but if it doesn't work, it's game over - as you say "don't change it yet".

 

...I use ABCexplorer myself ...a virtual keyboard for finding the right tone when writing/tweaking tunes...

 

But, I couldn't find anything that makes EasyABC do tablature. I'd like to play with that if you could tell me how to work it :). For comparison, ABCexplorer only does whistle fingering tabs that I can tell.

 

A keyboard would be useful - maybe I should look at ABC explorer.

 

The tabbing I have started to use in the last few days is very basic, is "hand-crafted", and is therefore a

little clunky. I simply insert a quoted text field in front of each note, indicating what button to press/pull.

The text fields then appear above the relevant notes in the score. The following short example should

make it clear how I do this:

 

X:1

T:British Grenadiers - tablature for C/G concertina

M:4/4

L:1/4

K:Cmaj

"L1"G| "R1"c "L1"G "R1"c "R2^"d| "R2"e2 "R2^"d"R2"e/2-"R3^"f/2| "R3"g "R1"c"R2"e/2-"R2^"d/2"R1"c/2-"R1^"B/2| "R1"c3| "L1"G| "R1"c "L1"G "R1"c "R2^"d|

"R2"e2 "R2^"d"R2"e/2-"R3^"f/2| "R3"g "R1"c"R2"e/2-"R2^"d/2"R1"c/2-"R1^"B/2| "R1"c3| "R4^"a/2"R4^"a/2| "R3"g3/2 "R4^"a/2 "R3"g "R3^"f| "R2"e3/2-"R3^"f/2 "R3"g "R3"g|

"R4^"a "R4^"a "R3"g/2-"R3^"f/2"R2"e/2-"R2^"d/2|"R1"c2- "R1^"B| "L1"G/2"L1"G/2| "R1"c "L1"G "R1"c "R2^"d| "R2"e2 "R2^"d "R2"e/2"R3^"f/2| "R3"g "R1"c"R2"e/2-"R2^"d/2"R1"c/2-"R1^"B/2| "R1"c3||

 

And it produces the following score(*):

 

post-11382-0-28266300-1446129225_thumb.jpg

 

This is pretty much the scheme used on the Australian Bush Music site - examples at

http://www.bushtraditions.org/tutors/inrow.htm- if it isn't clear, please ask and I will try and

explain in more detail.

 

Thank you all for those helpful responses.

 

Roger

 

* Sorry - that's a dreadful image - if wanted, please ask and I will try and produce a better

one - it looks fine on my screen - honest!

Edited by lachenal74693
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I'm happily running on 1.3.6.4 - it's usually a good idea to run the latest version of any software to make sure you've got all the latest bug fixes, security updates etc.

 

Be warned that if you're running 32 bit Windows the latest version may not run, as it seems to be optimised for 64 bit systems (it will tell you 32 bit or 64 bit under System from Control Panel or Settings). If you're running 64 bit I'd suggest you do take the upgrade.

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A keyboard would be useful - maybe I should look at ABC explorer.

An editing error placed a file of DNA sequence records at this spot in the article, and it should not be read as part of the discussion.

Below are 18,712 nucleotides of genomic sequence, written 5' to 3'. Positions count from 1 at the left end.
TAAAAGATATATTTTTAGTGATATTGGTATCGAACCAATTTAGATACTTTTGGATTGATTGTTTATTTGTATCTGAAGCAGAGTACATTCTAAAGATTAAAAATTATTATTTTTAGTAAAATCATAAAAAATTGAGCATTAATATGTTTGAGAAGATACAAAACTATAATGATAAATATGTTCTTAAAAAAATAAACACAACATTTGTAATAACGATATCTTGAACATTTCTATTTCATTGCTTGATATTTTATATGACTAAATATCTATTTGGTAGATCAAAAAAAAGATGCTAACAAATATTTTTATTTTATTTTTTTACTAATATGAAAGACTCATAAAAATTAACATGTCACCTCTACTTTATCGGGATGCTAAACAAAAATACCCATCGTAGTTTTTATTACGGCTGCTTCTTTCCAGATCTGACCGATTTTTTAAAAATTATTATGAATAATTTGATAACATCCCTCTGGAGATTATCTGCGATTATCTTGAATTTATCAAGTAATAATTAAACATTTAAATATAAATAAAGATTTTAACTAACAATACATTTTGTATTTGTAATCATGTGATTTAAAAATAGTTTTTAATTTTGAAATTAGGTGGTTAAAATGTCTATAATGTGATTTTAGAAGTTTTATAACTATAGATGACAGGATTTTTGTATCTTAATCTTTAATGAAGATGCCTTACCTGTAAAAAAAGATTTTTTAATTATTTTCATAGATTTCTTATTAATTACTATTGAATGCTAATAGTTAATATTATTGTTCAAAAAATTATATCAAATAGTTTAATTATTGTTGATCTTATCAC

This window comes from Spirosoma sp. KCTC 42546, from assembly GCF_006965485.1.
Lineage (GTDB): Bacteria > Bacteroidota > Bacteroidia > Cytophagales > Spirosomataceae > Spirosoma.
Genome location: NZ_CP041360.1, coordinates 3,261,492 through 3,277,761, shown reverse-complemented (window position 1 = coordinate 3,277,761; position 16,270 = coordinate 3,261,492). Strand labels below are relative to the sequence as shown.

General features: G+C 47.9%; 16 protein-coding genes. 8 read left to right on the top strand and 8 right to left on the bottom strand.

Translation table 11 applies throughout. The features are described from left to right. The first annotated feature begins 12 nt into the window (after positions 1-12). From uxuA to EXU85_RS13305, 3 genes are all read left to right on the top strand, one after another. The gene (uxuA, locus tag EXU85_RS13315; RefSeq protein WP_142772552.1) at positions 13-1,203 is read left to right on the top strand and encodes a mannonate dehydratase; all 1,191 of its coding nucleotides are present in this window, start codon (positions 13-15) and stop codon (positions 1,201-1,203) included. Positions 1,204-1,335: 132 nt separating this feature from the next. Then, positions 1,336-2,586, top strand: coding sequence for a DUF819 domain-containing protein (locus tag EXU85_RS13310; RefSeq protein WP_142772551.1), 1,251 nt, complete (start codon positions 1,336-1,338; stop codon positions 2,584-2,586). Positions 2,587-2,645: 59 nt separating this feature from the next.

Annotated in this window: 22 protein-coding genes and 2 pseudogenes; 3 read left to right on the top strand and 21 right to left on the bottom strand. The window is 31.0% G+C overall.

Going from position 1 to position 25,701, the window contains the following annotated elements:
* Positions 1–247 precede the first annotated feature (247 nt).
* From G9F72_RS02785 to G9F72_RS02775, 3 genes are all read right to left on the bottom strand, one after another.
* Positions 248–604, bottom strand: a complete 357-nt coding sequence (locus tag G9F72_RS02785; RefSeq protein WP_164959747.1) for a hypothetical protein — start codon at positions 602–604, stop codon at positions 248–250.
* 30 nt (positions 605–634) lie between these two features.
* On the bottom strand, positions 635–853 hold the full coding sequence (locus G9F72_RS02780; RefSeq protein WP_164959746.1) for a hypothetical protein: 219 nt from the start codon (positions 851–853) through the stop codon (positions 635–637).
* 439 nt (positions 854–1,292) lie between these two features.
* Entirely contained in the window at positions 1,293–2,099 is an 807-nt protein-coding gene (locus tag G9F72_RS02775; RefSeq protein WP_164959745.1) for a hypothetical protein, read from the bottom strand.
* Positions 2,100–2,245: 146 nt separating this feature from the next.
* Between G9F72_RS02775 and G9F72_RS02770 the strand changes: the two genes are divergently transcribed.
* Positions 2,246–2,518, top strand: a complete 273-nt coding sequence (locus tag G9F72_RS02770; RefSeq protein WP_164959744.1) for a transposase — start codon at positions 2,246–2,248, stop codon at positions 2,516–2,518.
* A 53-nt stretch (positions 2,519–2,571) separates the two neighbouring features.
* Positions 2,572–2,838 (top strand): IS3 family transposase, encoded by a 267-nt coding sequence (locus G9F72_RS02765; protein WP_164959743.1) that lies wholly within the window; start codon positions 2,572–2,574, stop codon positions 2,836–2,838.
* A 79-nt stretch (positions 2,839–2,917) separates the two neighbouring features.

The tabbing I have started to use in the last few days is very basic, is "hand-crafted", and is therefore a

little clunky. I simply insert a quoted text field in front of each note, indicating what button to press/pull.

The text fields then appear above the relevant notes in the score. The following short example should

make it clear how I do this:

 

Thanks for the explanation of your tabs. I was envisioning something like Daddy Long Les developed.

 

Anyway, if you want to look at ABCexplorer, here are a few pointers....

 

The overall layout is pretty much the same: list of tunes in the left column, ABC code in the upper right, sheet music in the lower right. You can drag the dividers between these windows however you want.

 

To edit the ABC code, hit F5. when you do this, a virtual keyboard and many buttons appears on the divider between the ABC code and the sheet music. One button above the keyboard brings up a pop-up with a number of features, including transposition. NOTE: I have found that sometimes the transposition function bugs out, I have no idea why, but EasyABC doesn't on the tunes that ABCexplorer does. So it's sometimes useful to have both.

 

The file manipulation isn't entirely intuitive to start with but once you figure it out, it's very powerful and flexible. The main difference is that ABCexplorer lets you open many ABC files at once in the same window and arranges them all in the tree structure in the left column. And if an ABC file as multiple tunes in it, you only see the ABC code for the tune your working on in the text editor window instead of all the tunes in that one file. This is nice because it keeps you from accidentally screwing up Tune A with a stray keystroke while actually working on Tune B.

Edited by Bullethead
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Thanks for the explanation of your tabs. I was envisioning something like Daddy Long Les developed.

 

Anyway, if you want to look at ABCexplorer, here are a few pointers....

etc...

 

Ah! Nothing as sophisticated as DLL's system, I'm afraid. I just thought "Well if we can put guitar chords

up there, why not concertina buttons?", so I gave it a try, and it works for me. Simple enough for a novice

like me, and it does more or less mimic an existing tab system, which I already use. I particularly wanted a

system where the tabulation appears with the score to help me become more fluent at actually 'doing the

dots'...

 

Thank you for the hints about ABCexplorer. Looks interesting - I will have a look when I get a chance.

 

Roger

Edited by lachenal74693
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Very much a thing of individual taste & preference; but I find AbcExplorer 'gets in the way' too much, whereas EasyAbc lets me work with my abc much more transparently and unfussily.

 

The world would be a very dull place if we all liked the same thing in software or just about everything else!